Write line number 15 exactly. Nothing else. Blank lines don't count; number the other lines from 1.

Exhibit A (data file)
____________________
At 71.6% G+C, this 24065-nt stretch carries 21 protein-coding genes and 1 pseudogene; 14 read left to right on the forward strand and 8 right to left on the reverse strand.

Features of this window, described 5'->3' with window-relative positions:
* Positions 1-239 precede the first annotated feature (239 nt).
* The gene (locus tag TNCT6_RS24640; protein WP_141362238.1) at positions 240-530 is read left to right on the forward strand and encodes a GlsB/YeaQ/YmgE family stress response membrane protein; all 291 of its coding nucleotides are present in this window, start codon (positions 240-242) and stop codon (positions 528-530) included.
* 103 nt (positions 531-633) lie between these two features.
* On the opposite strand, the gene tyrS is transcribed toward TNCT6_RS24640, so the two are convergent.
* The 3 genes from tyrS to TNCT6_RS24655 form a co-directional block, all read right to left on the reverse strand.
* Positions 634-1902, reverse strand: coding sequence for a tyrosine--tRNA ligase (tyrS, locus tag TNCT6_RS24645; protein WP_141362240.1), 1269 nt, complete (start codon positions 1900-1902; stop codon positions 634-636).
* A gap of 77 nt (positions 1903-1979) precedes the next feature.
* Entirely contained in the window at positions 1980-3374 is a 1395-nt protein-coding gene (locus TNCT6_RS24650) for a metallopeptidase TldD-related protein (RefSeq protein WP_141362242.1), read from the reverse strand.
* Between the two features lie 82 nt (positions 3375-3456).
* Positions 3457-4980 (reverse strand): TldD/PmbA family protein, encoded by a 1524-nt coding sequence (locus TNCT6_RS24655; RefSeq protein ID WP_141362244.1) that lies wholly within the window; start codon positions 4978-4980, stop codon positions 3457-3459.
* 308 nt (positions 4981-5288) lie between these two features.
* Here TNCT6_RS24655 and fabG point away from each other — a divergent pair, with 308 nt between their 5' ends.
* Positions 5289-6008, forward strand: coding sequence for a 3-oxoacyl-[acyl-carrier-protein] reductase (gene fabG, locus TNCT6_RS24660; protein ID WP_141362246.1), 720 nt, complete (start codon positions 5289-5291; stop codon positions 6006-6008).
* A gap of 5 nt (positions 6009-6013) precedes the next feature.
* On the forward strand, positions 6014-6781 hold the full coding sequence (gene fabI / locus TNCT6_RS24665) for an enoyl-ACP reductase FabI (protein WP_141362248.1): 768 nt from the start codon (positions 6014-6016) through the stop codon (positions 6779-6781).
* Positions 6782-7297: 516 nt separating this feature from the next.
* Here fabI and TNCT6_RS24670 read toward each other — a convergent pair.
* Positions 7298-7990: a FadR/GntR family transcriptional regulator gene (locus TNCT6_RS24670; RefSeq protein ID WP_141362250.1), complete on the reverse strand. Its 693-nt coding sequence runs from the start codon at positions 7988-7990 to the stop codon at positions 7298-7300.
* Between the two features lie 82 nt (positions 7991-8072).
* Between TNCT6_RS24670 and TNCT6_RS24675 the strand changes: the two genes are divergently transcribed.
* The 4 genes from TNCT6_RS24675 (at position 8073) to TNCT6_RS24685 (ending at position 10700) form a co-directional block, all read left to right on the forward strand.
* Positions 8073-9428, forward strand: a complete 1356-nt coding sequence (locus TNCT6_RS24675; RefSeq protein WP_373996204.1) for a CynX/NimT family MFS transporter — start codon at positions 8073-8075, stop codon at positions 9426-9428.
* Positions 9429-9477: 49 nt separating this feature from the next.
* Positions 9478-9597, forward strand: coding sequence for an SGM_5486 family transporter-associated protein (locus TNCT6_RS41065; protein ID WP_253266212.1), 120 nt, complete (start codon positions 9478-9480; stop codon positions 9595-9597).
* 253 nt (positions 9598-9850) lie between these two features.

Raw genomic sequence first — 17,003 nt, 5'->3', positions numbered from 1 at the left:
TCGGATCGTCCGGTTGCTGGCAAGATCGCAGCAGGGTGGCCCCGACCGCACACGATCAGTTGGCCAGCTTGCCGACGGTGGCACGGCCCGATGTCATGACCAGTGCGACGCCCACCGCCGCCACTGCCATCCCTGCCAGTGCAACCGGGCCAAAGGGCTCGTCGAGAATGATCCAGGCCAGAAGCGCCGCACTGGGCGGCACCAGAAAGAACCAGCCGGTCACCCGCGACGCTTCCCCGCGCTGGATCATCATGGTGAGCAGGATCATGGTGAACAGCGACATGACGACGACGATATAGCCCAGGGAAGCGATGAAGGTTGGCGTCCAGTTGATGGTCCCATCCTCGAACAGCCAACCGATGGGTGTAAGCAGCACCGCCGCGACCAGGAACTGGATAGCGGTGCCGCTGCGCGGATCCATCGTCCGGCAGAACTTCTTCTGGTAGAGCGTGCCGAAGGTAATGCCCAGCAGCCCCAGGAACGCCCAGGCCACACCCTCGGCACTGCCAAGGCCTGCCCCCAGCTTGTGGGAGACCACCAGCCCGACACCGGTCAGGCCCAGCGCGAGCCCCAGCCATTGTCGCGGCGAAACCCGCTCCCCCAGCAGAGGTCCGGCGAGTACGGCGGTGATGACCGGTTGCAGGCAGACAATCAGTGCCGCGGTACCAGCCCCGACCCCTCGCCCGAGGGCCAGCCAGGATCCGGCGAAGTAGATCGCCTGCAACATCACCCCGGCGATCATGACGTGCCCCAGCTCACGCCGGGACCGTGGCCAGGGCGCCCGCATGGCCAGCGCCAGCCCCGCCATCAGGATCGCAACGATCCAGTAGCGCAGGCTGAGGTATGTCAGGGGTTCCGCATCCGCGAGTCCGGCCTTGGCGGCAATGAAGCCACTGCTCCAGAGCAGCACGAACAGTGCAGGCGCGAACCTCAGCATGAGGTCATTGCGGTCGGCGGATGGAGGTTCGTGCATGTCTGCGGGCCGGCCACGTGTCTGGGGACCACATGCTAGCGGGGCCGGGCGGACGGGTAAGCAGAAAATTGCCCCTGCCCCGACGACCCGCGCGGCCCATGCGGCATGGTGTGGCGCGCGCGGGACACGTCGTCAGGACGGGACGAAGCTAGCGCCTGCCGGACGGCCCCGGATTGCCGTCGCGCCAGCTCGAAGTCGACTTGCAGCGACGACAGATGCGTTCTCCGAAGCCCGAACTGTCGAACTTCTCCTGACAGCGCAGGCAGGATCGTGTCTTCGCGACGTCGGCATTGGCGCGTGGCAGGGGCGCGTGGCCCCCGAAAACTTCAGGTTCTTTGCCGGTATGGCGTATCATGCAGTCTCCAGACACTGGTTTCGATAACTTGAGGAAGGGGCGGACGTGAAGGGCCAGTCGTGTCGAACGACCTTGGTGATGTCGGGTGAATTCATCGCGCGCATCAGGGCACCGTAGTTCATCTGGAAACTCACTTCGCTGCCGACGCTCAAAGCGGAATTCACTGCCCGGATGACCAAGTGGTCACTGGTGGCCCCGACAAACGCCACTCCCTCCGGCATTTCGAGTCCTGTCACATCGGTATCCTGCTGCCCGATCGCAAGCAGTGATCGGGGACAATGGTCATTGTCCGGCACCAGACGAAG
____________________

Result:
* Positions 5289-6008, forward strand: coding sequence for a 3-oxoacyl-[acyl-carrier-protein] reductase (gene fabG, locus TNCT6_RS24660; protein ID WP_141362246.1), 720 nt, complete (start codon positions 5289-5291; stop codon positions 6006-6008).